Veteran soul singer Bettye LaVette is still on the comeback trail. (All photos by Marlon Correa/TWP)

It’s true that LaVette was not well known for many of the years since 1962, when she had her first hit — and made her D.C. debut at the Howard Theater. But her comeback hasn’t faltered since 2005’s “I’ve Got My Own Hell to Raise,” which featured the work of contemporary female songwriters. That album and 2010’s “Interpretations: The British Rock Songbook” provided most of the concert’s material. LaVette’s approach was to mostly belt but occasionally coo, slipping around the tunes much the way she slinked playfully about the stage. The more recognizable melodic motifs were ceded to either guitar or backup vocals.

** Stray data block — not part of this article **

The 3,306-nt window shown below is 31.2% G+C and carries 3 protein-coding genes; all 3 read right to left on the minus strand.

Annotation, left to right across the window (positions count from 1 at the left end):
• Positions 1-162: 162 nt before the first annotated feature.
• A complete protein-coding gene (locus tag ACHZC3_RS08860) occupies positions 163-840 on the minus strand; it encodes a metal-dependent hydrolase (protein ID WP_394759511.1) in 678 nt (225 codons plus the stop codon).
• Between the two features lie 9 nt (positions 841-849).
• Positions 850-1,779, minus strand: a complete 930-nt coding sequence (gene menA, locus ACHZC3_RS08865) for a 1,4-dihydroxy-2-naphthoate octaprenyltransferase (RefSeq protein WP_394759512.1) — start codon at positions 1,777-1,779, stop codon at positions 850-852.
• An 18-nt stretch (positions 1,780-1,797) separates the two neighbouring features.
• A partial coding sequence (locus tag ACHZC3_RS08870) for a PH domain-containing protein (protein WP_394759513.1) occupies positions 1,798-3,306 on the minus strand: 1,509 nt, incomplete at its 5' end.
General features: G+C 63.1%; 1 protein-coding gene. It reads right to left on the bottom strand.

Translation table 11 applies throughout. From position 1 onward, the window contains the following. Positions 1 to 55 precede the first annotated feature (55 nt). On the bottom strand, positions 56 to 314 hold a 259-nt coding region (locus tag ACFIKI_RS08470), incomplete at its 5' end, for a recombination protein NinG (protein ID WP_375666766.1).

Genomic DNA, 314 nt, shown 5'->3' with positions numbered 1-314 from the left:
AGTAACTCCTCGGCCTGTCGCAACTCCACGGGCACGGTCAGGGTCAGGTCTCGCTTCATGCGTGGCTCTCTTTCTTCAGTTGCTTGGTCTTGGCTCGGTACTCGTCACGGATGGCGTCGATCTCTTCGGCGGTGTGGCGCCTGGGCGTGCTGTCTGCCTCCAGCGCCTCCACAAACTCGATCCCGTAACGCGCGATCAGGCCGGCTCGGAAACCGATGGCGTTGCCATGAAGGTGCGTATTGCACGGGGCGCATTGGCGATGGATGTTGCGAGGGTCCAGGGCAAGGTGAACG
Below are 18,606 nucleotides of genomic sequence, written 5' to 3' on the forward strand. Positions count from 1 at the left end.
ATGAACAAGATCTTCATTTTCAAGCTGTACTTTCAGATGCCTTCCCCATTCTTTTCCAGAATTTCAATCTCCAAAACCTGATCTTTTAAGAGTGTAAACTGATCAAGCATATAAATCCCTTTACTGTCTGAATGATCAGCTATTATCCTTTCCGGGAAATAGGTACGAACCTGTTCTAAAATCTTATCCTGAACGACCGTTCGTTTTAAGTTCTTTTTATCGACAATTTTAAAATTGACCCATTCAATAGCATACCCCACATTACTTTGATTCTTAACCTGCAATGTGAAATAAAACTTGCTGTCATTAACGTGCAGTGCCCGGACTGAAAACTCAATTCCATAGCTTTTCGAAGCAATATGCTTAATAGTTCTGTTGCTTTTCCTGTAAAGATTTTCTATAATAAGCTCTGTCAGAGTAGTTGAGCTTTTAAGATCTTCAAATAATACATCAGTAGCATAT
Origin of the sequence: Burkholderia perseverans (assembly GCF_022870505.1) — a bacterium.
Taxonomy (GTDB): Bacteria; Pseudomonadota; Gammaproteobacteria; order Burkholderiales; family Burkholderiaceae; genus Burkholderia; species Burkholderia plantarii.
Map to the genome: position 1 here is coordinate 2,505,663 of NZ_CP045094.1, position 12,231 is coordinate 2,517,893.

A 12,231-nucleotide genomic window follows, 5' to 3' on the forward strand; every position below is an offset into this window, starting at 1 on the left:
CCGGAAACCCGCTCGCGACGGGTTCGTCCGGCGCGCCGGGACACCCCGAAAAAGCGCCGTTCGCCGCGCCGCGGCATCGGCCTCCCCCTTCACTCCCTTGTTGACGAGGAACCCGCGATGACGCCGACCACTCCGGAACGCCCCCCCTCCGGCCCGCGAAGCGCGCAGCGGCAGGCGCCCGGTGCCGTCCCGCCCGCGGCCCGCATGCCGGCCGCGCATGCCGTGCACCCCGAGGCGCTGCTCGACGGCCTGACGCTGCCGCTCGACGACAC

If the frequent references to strong drink seemed a little old-fashioned, this was essentially a cabaret performance, albeit one backed by a blues-rock band. Dressed in a sleeveless black jumpsuit, and punctuating the music with both physical and verbal humor, the singer seemed ready to settle in for a long run at some swank casino hotel. LaVette’s frustrating career has turned into a fabulous act.